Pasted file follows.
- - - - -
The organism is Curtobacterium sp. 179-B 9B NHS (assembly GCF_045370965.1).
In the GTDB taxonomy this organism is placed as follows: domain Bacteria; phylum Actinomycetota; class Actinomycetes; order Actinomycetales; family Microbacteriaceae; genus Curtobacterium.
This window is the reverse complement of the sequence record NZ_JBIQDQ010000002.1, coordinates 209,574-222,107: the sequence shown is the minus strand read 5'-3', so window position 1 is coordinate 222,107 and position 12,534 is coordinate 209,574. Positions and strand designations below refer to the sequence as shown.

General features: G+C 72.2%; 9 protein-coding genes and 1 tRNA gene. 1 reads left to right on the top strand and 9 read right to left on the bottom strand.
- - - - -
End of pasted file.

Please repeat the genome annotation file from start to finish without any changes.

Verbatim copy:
The organism is Curtobacterium sp. 179-B 9B NHS (assembly GCF_045370965.1).
In the GTDB taxonomy this organism is placed as follows: domain Bacteria; phylum Actinomycetota; class Actinomycetes; order Actinomycetales; family Microbacteriaceae; genus Curtobacterium.
This window is the reverse complement of the sequence record NZ_JBIQDQ010000002.1, coordinates 209,574-222,107: the sequence shown is the minus strand read 5'-3', so window position 1 is coordinate 222,107 and position 12,534 is coordinate 209,574. Positions and strand designations below refer to the sequence as shown.

General features: G+C 72.2%; 9 protein-coding genes and 1 tRNA gene. 1 reads left to right on the top strand and 9 read right to left on the bottom strand.